Mississippi State’s Jaden Crumedy has been named to the watch list for the 2023 Outland Trophy, the Football Writers Association of America announced on Tuesday. The Outland Trophy is given annually to college football’s most outstanding interior lineman on offense or defense.
Crumedy, a graduate student from Hattiesburg, appeared in just five games last season but made his presence felt. Crumedy finished the year with 15 tackles, including five tackles for loss, and two sacks. He has earned 84 career tackles, six sacks, and a forced fumble across 41 career games. Crumedy has been getting praise from various national outlets leading into the season. Most recently, the Executive Director of the Senior Bowl, Jim Nagy, praised Crumedy for his combination of quickness and explosion and sees him as a legit factor at the next level.
Representing the Outland Trophy watch list are 91 returning standout interior linemen representing all 10 Division I FBS conferences and independents. The 2023 season will close with the award’s 78th anniversary, and the watch list offers a talented field of players.
Players may be added or removed from the watch list during the season. For the first time, the FWAA will announce an Outland Trophy National Player of the Week each Tuesday this season. If not already on the watch list, each week’s honored player will be added at that time.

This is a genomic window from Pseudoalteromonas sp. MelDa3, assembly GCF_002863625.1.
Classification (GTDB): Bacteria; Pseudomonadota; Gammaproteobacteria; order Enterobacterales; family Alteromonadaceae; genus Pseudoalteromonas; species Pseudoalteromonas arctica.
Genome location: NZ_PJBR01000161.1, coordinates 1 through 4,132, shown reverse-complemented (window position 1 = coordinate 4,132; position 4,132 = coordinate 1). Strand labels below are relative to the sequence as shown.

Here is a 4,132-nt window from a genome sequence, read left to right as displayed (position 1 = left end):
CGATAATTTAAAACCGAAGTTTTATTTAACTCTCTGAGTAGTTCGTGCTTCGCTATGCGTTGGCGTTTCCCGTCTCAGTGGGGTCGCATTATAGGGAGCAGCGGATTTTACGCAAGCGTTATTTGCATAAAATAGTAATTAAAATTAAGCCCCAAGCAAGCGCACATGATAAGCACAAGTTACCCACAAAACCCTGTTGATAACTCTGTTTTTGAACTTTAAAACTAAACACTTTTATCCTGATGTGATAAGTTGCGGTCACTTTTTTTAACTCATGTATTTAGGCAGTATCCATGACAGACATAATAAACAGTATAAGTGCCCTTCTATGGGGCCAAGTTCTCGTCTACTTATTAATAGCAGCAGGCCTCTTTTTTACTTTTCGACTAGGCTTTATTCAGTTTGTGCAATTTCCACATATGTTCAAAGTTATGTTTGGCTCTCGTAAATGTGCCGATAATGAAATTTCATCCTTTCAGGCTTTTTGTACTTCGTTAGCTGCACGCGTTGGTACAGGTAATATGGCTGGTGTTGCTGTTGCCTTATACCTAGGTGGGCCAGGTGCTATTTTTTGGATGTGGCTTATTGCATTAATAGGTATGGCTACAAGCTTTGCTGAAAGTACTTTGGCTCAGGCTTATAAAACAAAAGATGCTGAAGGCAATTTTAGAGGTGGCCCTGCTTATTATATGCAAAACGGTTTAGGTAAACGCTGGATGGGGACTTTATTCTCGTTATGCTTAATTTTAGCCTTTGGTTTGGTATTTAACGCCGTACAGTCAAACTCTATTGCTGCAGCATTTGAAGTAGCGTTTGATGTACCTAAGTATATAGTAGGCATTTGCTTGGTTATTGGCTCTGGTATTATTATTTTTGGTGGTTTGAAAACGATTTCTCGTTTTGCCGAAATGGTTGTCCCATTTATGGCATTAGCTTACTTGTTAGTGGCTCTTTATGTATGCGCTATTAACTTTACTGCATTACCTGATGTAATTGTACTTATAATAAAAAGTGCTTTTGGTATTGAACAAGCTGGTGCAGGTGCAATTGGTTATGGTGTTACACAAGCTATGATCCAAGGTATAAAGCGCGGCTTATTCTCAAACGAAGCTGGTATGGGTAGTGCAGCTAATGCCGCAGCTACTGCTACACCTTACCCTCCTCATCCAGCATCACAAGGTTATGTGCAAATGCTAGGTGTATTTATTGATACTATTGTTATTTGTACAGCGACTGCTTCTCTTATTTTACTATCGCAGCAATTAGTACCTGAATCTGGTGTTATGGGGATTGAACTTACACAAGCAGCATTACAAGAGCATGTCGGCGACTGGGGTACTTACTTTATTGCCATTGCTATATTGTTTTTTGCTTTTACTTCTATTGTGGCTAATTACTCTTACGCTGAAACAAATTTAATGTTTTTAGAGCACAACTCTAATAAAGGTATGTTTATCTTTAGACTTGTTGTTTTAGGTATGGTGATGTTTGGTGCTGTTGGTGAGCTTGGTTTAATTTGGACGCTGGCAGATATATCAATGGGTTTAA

The recipient of the 2023 Outland Trophy will be announced on The Home Depot College Football Awards show live on ESPN in December. The official presentation to the winner will be made at the Outland Trophy Awards Dinner, sponsored by Werner Enterprises and produced by the Greater Omaha Sports Committee in Omaha, Neb., on Jan. 10, 2024.
The Outland Trophy is the third-oldest major college football award, celebrating 78 years since its founding. Created in 1946, when Dr. John Outland presented the FWAA with a financial contribution to initiate the award, the Outland Trophy has been given to the best interior lineman in college football ever since. Dr. Outland, an All-American at the University of Pennsylvania in the late 1890s, eventually practiced in Kansas City, Mo. An avid outdoorsman, Dr. Outland believed linemen did not get the credit they deserved and wanted an award to recognize them.